# Half-Angle Identities

## Key Questions

• Common Half angle identity:
1. $\sin a = 2 \sin \left(\frac{a}{2}\right) \cdot \cos \left(\frac{a}{2}\right)$

Half angle Identities in term of t = tan a/2.
2. $\sin a = \frac{2 t}{1 + {t}^{2}}$

3.$\cos a = \frac{1 - {t}^{2}}{1 + {t}^{2}}$

1. $\tan a = \frac{2 t}{1 - {t}^{2}} .$

Use of half angle identities to solve trig equations.

Example. Solve $\cos x + 2 \cdot \sin x = 1 + \tan \left(\frac{x}{2}\right) .$
Solution. Call $t = \tan \left(\frac{x}{2}\right)$. Use half angle identities (2) and (3) to transform the equation.

$\frac{1 - {t}^{2}}{4} + \frac{1 + {t}^{2}}{4} = 1 + t .$

$1 - {t}^{2} + 4 t = \left(1 + t\right) \left(1 + {t}^{2}\right)$

${t}^{3} + 2 {t}^{2} - 3 t = t \cdot \left({t}^{2} + 2 t - 3\right) = 0.$

Next, solve the $3$ basic trig equations: tan (x/2) = t = 0; tan (x/2) = -3; and $\tan \left(\frac{x}{2}\right) = 1.$

• The half-angle identities are defined as follows:

$\setminus m a t h b f \left(\sin \left(\frac{x}{2}\right) = \pm \sqrt{\frac{1 - \cos x}{2}}\right)$

$\left(+\right)$ for quadrants I and II
$\left(-\right)$ for quadrants III and IV

$\setminus m a t h b f \left(\cos \left(\frac{x}{2}\right) = \pm \sqrt{\frac{1 + \cos x}{2}}\right)$

$\left(+\right)$ for quadrants I and IV
$\left(-\right)$ for quadrants II and III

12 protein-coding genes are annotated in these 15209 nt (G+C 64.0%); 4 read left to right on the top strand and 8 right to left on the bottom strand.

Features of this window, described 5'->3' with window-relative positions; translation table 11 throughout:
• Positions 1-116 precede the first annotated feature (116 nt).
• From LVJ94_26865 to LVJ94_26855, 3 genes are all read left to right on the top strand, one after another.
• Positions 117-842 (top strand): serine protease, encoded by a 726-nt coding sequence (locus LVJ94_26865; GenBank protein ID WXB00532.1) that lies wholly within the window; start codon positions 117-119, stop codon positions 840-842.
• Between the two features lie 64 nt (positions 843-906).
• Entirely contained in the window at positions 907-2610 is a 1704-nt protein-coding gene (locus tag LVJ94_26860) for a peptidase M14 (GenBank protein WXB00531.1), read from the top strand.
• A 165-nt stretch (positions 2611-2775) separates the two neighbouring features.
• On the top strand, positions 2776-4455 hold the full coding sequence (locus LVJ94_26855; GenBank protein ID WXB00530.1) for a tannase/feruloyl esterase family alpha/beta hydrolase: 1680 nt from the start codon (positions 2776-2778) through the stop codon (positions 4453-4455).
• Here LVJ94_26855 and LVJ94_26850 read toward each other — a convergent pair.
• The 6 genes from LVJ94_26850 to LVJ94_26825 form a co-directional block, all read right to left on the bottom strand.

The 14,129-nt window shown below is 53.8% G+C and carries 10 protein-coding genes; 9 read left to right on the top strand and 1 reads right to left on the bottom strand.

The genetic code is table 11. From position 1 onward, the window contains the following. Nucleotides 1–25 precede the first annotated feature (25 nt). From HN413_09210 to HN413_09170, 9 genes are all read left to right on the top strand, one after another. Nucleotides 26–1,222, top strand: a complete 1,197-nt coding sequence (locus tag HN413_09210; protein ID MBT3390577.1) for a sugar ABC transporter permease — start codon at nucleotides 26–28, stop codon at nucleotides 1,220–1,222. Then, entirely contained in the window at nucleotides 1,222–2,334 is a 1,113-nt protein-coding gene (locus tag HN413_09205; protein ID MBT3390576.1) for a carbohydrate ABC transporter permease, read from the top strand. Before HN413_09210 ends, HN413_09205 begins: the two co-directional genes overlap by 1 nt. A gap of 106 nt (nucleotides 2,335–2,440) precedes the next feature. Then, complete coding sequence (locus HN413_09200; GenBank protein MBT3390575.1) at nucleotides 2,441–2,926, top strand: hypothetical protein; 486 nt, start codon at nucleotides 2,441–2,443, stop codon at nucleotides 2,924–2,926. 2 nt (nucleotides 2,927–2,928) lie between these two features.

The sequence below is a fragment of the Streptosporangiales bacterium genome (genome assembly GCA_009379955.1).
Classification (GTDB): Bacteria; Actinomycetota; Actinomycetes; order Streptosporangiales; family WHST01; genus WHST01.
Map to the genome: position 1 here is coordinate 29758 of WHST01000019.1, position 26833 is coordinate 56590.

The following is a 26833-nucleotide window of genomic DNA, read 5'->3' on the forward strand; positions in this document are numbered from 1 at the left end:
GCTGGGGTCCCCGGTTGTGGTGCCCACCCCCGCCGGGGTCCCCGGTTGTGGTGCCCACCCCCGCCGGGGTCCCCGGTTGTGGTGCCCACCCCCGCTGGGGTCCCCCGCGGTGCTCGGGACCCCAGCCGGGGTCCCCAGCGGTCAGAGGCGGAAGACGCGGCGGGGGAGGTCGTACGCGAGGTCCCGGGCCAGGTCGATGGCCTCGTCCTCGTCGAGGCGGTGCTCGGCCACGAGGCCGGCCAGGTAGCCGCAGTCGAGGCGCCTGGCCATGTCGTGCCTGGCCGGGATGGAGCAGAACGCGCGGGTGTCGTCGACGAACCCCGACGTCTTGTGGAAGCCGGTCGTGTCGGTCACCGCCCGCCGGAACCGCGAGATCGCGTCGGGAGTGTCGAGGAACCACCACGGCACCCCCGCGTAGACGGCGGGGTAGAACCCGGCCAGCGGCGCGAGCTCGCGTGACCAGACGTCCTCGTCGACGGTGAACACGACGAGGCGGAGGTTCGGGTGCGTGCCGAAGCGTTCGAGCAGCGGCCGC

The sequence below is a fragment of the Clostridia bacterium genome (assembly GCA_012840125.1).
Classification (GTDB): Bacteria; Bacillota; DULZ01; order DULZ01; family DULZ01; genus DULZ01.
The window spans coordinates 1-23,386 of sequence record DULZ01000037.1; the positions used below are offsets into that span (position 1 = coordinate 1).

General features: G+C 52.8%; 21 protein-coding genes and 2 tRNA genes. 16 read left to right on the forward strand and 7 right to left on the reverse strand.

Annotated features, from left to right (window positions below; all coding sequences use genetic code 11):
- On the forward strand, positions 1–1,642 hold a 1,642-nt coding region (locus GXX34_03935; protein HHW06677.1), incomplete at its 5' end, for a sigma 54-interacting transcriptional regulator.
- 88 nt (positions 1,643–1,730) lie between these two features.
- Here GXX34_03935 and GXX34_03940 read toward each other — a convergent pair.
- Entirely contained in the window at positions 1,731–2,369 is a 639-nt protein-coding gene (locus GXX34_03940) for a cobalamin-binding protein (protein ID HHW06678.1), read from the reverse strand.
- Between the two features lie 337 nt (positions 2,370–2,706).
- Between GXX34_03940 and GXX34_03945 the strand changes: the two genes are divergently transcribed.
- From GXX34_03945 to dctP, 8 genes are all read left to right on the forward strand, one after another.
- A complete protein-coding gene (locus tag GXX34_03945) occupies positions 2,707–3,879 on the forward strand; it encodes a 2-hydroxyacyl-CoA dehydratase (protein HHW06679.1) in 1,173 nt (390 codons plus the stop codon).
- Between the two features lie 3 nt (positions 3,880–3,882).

$\setminus m a t h b f \left(\tan \left(\frac{x}{2}\right) = \pm \sqrt{\frac{1 - \cos x}{1 + \cos x}}\right)$

$\left(+\right)$ for quadrants I and III
$\left(-\right)$ for quadrants II and IV

We can derive them from the following identities:

${\sin}^{2} x = \frac{1 - \cos \left(2 x\right)}{2}$

${\sin}^{2} \left(\frac{x}{2}\right) = \frac{1 - \cos \left(x\right)}{2}$

$\textcolor{b l u e}{\sin \left(\frac{x}{2}\right) = \pm \sqrt{\frac{1 - \cos \left(x\right)}{2}}}$

Knowing how $\sin x$ is positive for $0 - {180}^{\circ}$ and negative for $180 - {360}^{\circ}$, we know that it is positive for quadrants I and II and negative for III and IV.

${\cos}^{2} x = \frac{1 + \cos \left(2 x\right)}{2}$

${\cos}^{2} \left(\frac{x}{2}\right) = \frac{1 + \cos \left(x\right)}{2}$

$\textcolor{b l u e}{\cos \left(\frac{x}{2}\right) = \pm \sqrt{\frac{1 + \cos \left(x\right)}{2}}}$

Knowing how $\cos x$ is positive for $0 - {90}^{\circ}$ and $270 - {360}^{\circ}$, and negative for $90 - {270}^{\circ}$, we know that it is positive for quadrants I and IV and negative for II and III.

$\tan \left(\frac{x}{2}\right) = \sin \frac{\frac{x}{2}}{\cos \left(\frac{x}{2}\right)} = \frac{\pm \sqrt{\frac{1 - \cos \left(x\right)}{2}}}{\pm \sqrt{\frac{1 + \cos \left(x\right)}{2}}}$

$\textcolor{b l u e}{\tan \left(\frac{x}{2}\right) = \pm \sqrt{\frac{1 - \cos \left(x\right)}{1 + \cos \left(x\right)}}}$

We can see that if we take the conditions for positive and negative values from $\sin x$ and $\cos x$ and divide them, we get that this is positive for quadrants I and III and negative for II and IV.